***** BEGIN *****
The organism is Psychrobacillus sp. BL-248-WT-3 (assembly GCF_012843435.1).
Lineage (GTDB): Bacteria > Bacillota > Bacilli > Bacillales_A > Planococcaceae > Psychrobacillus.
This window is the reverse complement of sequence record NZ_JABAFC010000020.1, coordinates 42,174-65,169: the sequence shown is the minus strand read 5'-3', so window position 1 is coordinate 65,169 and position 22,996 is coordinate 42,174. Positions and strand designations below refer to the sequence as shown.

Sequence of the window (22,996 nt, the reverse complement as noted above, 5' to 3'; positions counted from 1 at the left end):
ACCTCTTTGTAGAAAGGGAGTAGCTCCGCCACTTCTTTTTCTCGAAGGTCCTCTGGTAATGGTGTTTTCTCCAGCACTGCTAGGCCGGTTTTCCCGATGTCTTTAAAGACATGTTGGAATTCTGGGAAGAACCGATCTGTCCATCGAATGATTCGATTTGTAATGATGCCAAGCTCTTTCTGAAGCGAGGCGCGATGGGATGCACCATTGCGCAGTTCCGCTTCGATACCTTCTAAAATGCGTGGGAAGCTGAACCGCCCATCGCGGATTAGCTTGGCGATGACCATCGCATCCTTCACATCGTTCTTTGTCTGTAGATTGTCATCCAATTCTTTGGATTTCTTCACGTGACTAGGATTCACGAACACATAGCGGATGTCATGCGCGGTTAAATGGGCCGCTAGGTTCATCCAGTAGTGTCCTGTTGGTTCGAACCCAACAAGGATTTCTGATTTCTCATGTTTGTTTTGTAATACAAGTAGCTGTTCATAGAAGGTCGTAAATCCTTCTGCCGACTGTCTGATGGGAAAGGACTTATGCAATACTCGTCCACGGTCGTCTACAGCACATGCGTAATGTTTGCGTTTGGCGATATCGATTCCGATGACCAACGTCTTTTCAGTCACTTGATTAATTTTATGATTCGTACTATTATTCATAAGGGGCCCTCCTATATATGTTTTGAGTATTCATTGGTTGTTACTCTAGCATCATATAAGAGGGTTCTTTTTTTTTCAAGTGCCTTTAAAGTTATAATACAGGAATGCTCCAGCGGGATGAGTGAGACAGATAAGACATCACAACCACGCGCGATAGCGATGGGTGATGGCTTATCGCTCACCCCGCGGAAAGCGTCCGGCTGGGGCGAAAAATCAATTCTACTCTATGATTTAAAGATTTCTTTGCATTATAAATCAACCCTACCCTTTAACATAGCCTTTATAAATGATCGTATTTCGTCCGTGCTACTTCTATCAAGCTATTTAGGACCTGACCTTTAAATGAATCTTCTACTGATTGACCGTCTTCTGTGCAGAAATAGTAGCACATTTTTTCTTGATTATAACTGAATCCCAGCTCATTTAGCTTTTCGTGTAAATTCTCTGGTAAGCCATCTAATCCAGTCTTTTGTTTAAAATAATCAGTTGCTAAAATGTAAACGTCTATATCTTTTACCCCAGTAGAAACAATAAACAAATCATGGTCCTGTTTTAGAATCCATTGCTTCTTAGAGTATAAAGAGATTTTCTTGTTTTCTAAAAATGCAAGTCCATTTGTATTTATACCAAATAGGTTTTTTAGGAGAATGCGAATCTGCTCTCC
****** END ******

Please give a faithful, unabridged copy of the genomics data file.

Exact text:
The organism is Psychrobacillus sp. BL-248-WT-3 (assembly GCF_012843435.1).
Lineage (GTDB): Bacteria > Bacillota > Bacilli > Bacillales_A > Planococcaceae > Psychrobacillus.
This window is the reverse complement of sequence record NZ_JABAFC010000020.1, coordinates 42,174-65,169: the sequence shown is the minus strand read 5'-3', so window position 1 is coordinate 65,169 and position 22,996 is coordinate 42,174. Positions and strand designations below refer to the sequence as shown.

Sequence of the window (22,996 nt, the reverse complement as noted above, 5' to 3'; positions counted from 1 at the left end):
ACCTCTTTGTAGAAAGGGAGTAGCTCCGCCACTTCTTTTTCTCGAAGGTCCTCTGGTAATGGTGTTTTCTCCAGCACTGCTAGGCCGGTTTTCCCGATGTCTTTAAAGACATGTTGGAATTCTGGGAAGAACCGATCTGTCCATCGAATGATTCGATTTGTAATGATGCCAAGCTCTTTCTGAAGCGAGGCGCGATGGGATGCACCATTGCGCAGTTCCGCTTCGATACCTTCTAAAATGCGTGGGAAGCTGAACCGCCCATCGCGGATTAGCTTGGCGATGACCATCGCATCCTTCACATCGTTCTTTGTCTGTAGATTGTCATCCAATTCTTTGGATTTCTTCACGTGACTAGGATTCACGAACACATAGCGGATGTCATGCGCGGTTAAATGGGCCGCTAGGTTCATCCAGTAGTGTCCTGTTGGTTCGAACCCAACAAGGATTTCTGATTTCTCATGTTTGTTTTGTAATACAAGTAGCTGTTCATAGAAGGTCGTAAATCCTTCTGCCGACTGTCTGATGGGAAAGGACTTATGCAATACTCGTCCACGGTCGTCTACAGCACATGCGTAATGTTTGCGTTTGGCGATATCGATTCCGATGACCAACGTCTTTTCAGTCACTTGATTAATTTTATGATTCGTACTATTATTCATAAGGGGCCCTCCTATATATGTTTTGAGTATTCATTGGTTGTTACTCTAGCATCATATAAGAGGGTTCTTTTTTTTTCAAGTGCCTTTAAAGTTATAATACAGGAATGCTCCAGCGGGATGAGTGAGACAGATAAGACATCACAACCACGCGCGATAGCGATGGGTGATGGCTTATCGCTCACCCCGCGGAAAGCGTCCGGCTGGGGCGAAAAATCAATTCTACTCTATGATTTAAAGATTTCTTTGCATTATAAATCAACCCTACCCTTTAACATAGCCTTTATAAATGATCGTATTTCGTCCGTGCTACTTCTATCAAGCTATTTAGGACCTGACCTTTAAATGAATCTTCTACTGATTGACCGTCTTCTGTGCAGAAATAGTAGCACATTTTTTCTTGATTATAACTGAATCCCAGCTCATTTAGCTTTTCGTGTAAATTCTCTGGTAAGCCATCTAATCCAGTCTTTTGTTTAAAATAATCAGTTGCTAAAATGTAAACGTCTATATCTTTTACCCCAGTAGAAACAATAAACAAATCATGGTCCTGTTTTAGAATCCATTGCTTCTTAGAGTATAAAGAGATTTTCTTGTTTTCTAAAAATGCAAGTCCATTTGTATTTATACCAAATAGGTTTTTTAGGAGAATGCGAATCTGCTCTCC